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I'm looking for a method to split the following line of text into an array.

Here is some text\r\n"here is another line"\r\nAnd another line

Such that the resultant array is:

Here is some text



here is another line



And another line

Note there are essentially two delimeters here, " and \r\n.
I need to do this in C++ and there could be additional delimeters in the future.
Any ideas?

Thanks in advance.

Edit: No, this is not homework.

Here's what I have so far:

const RWCString crLF = "\r\n";
const RWCString doubleQuote = "\"";

    RWTValOrderedVector<RWCString> Split(const RWCString &value, const RWCString &specialContent)
        RWTValOrderedVector<RWCString> result;

        unsigned index = 0;

        RWCString str = value;

        while ( ( index = str.index( specialContent, 0, RWCString::ignoreCase ) ) != RW_NPOS )
            RWCString line = str(0, index);


            str = str(index, str.length() - index);
            str = str(specialContent.length(), str.length() - specialContent.length());

        if (str.length() > 0)

        return result;

        void replaceSpecialContents(const RWCString &value)

            RWTValOrderedVector<RWCString> allStrings;

            RWTValOrderedVector<RWCString> crLFStrings = Split(value, crLF);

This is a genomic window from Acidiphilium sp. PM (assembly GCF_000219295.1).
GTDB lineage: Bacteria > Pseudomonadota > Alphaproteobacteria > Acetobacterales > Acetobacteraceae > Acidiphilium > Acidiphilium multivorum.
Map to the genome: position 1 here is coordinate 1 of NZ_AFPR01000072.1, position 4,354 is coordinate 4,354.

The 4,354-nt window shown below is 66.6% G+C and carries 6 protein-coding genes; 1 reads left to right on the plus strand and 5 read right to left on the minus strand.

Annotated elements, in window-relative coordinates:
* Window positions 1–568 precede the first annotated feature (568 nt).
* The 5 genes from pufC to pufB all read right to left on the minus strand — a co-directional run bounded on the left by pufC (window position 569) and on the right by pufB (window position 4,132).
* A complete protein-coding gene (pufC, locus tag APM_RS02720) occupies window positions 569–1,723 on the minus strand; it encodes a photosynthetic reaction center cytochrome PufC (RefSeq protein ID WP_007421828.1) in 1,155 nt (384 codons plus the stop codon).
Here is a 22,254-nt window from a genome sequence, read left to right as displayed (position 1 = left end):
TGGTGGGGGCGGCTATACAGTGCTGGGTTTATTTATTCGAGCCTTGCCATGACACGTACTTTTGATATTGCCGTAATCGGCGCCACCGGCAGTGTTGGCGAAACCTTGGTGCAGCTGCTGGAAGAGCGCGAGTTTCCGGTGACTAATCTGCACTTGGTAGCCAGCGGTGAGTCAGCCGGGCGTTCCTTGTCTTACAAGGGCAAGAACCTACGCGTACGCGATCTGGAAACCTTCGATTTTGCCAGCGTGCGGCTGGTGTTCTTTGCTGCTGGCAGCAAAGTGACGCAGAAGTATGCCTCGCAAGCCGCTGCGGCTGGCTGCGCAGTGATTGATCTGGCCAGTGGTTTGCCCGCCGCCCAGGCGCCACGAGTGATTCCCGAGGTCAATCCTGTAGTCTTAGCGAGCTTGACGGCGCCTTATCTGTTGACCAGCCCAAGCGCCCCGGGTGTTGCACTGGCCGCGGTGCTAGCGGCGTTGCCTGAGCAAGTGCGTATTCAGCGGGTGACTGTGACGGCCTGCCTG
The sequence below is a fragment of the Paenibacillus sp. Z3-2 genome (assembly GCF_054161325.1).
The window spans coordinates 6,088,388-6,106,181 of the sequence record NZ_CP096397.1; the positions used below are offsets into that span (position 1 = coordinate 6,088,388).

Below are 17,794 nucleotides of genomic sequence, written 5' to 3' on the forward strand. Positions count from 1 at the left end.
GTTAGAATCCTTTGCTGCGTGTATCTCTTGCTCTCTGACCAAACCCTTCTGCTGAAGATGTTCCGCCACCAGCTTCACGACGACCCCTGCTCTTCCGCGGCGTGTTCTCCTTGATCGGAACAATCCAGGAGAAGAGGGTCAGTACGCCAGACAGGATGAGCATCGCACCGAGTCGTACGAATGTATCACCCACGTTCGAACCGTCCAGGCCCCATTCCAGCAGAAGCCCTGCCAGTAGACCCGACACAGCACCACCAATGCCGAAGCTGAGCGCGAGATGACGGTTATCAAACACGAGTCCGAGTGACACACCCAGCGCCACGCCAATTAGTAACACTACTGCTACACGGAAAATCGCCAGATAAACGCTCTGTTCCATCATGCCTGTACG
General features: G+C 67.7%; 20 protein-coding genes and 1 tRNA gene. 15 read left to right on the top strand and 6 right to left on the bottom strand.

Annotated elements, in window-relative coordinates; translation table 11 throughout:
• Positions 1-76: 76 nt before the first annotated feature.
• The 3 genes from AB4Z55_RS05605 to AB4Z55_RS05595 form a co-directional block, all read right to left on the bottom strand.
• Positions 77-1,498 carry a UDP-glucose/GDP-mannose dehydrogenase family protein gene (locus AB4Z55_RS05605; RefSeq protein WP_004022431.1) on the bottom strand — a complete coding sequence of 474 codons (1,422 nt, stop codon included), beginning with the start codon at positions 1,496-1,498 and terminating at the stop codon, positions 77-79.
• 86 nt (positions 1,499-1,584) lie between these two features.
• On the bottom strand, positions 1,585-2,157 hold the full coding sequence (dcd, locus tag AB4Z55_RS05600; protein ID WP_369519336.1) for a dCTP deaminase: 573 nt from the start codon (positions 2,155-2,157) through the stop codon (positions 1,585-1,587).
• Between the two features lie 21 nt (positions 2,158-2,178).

for (unsigned i=0; i<crLFStrings.entries(); i++)
            RWTValOrderedVector<RWCString> dqStrings = Split(crLFStrings[i], doubleQuote);

                if (dqStrings.entries() == 1)
                    for (unsigned j=0; j<dqStrings.entries(); j++)

share|improve this question
homework? ..... –  Martin Beckett Nov 30 '10 at 20:30
What approaches have you tried already? –  luke Nov 30 '10 at 20:31
Basically, you want to split it into token (although token usually aren't whole lines). In order to tokenize input, you need a lexer. –  sbi Nov 30 '10 at 20:44
Be careful with '\r\n'. On some platforms this is the line termination sequence. Thus if you open a file in text mode (default) these two characters will be converted into a single '\n' character (on some platforms). Also Note: conversely the '\n' character is converted into the line termination sequence when written to a file (that is opened in text mode). –  Loki Astari Dec 1 '10 at 18:44